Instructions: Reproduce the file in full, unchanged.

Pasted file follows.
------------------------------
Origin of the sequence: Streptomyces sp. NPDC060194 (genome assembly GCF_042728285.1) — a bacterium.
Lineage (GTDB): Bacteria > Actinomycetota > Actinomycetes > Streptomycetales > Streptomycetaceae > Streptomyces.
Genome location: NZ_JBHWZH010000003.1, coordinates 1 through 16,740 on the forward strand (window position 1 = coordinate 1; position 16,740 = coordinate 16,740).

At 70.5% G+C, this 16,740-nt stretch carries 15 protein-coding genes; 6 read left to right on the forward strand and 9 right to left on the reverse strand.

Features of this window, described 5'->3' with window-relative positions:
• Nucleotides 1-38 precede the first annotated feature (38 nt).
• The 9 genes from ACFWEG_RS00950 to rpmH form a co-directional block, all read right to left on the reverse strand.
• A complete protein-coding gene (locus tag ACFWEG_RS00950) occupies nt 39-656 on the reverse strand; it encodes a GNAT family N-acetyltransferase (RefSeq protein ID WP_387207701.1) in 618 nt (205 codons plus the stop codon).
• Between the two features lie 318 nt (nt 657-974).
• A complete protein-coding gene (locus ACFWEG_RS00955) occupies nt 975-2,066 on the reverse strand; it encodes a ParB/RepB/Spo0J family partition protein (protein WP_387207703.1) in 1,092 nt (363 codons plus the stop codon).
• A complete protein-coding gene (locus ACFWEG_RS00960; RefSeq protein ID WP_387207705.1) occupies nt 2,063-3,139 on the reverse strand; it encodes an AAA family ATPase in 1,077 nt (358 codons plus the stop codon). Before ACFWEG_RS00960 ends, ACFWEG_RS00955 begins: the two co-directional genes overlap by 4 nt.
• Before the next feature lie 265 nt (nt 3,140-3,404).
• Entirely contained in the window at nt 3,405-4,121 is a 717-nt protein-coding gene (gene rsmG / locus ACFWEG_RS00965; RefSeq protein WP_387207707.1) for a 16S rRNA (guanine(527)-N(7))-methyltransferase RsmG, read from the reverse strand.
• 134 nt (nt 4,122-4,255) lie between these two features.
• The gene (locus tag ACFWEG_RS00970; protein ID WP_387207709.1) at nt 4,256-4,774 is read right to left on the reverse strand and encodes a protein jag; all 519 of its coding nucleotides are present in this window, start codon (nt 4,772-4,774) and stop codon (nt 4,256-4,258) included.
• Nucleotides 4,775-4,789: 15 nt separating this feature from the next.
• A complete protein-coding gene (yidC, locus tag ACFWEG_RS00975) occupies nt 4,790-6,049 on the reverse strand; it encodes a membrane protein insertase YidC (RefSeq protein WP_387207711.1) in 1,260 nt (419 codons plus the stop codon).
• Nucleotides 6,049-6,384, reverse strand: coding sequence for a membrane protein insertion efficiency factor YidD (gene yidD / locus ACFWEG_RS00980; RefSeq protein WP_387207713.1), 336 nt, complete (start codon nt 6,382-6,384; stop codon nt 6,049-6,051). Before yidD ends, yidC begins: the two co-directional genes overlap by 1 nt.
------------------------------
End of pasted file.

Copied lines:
Origin of the sequence: Streptomyces sp. NPDC060194 (genome assembly GCF_042728285.1) — a bacterium.
Lineage (GTDB): Bacteria > Actinomycetota > Actinomycetes > Streptomycetales > Streptomycetaceae > Streptomyces.
Genome location: NZ_JBHWZH010000003.1, coordinates 1 through 16,740 on the forward strand (window position 1 = coordinate 1; position 16,740 = coordinate 16,740).

At 70.5% G+C, this 16,740-nt stretch carries 15 protein-coding genes; 6 read left to right on the forward strand and 9 right to left on the reverse strand.

Features of this window, described 5'->3' with window-relative positions:
• Nucleotides 1-38 precede the first annotated feature (38 nt).
• The 9 genes from ACFWEG_RS00950 to rpmH form a co-directional block, all read right to left on the reverse strand.
• A complete protein-coding gene (locus tag ACFWEG_RS00950) occupies nt 39-656 on the reverse strand; it encodes a GNAT family N-acetyltransferase (RefSeq protein ID WP_387207701.1) in 618 nt (205 codons plus the stop codon).
• Between the two features lie 318 nt (nt 657-974).
• A complete protein-coding gene (locus ACFWEG_RS00955) occupies nt 975-2,066 on the reverse strand; it encodes a ParB/RepB/Spo0J family partition protein (protein WP_387207703.1) in 1,092 nt (363 codons plus the stop codon).
• A complete protein-coding gene (locus ACFWEG_RS00960; RefSeq protein ID WP_387207705.1) occupies nt 2,063-3,139 on the reverse strand; it encodes an AAA family ATPase in 1,077 nt (358 codons plus the stop codon). Before ACFWEG_RS00960 ends, ACFWEG_RS00955 begins: the two co-directional genes overlap by 4 nt.
• Before the next feature lie 265 nt (nt 3,140-3,404).
• Entirely contained in the window at nt 3,405-4,121 is a 717-nt protein-coding gene (gene rsmG / locus ACFWEG_RS00965; RefSeq protein WP_387207707.1) for a 16S rRNA (guanine(527)-N(7))-methyltransferase RsmG, read from the reverse strand.
• 134 nt (nt 4,122-4,255) lie between these two features.
• The gene (locus tag ACFWEG_RS00970; protein ID WP_387207709.1) at nt 4,256-4,774 is read right to left on the reverse strand and encodes a protein jag; all 519 of its coding nucleotides are present in this window, start codon (nt 4,772-4,774) and stop codon (nt 4,256-4,258) included.
• Nucleotides 4,775-4,789: 15 nt separating this feature from the next.
• A complete protein-coding gene (yidC, locus tag ACFWEG_RS00975) occupies nt 4,790-6,049 on the reverse strand; it encodes a membrane protein insertase YidC (RefSeq protein WP_387207711.1) in 1,260 nt (419 codons plus the stop codon).
• Nucleotides 6,049-6,384, reverse strand: coding sequence for a membrane protein insertion efficiency factor YidD (gene yidD / locus ACFWEG_RS00980; RefSeq protein WP_387207713.1), 336 nt, complete (start codon nt 6,382-6,384; stop codon nt 6,049-6,051). Before yidD ends, yidC begins: the two co-directional genes overlap by 1 nt.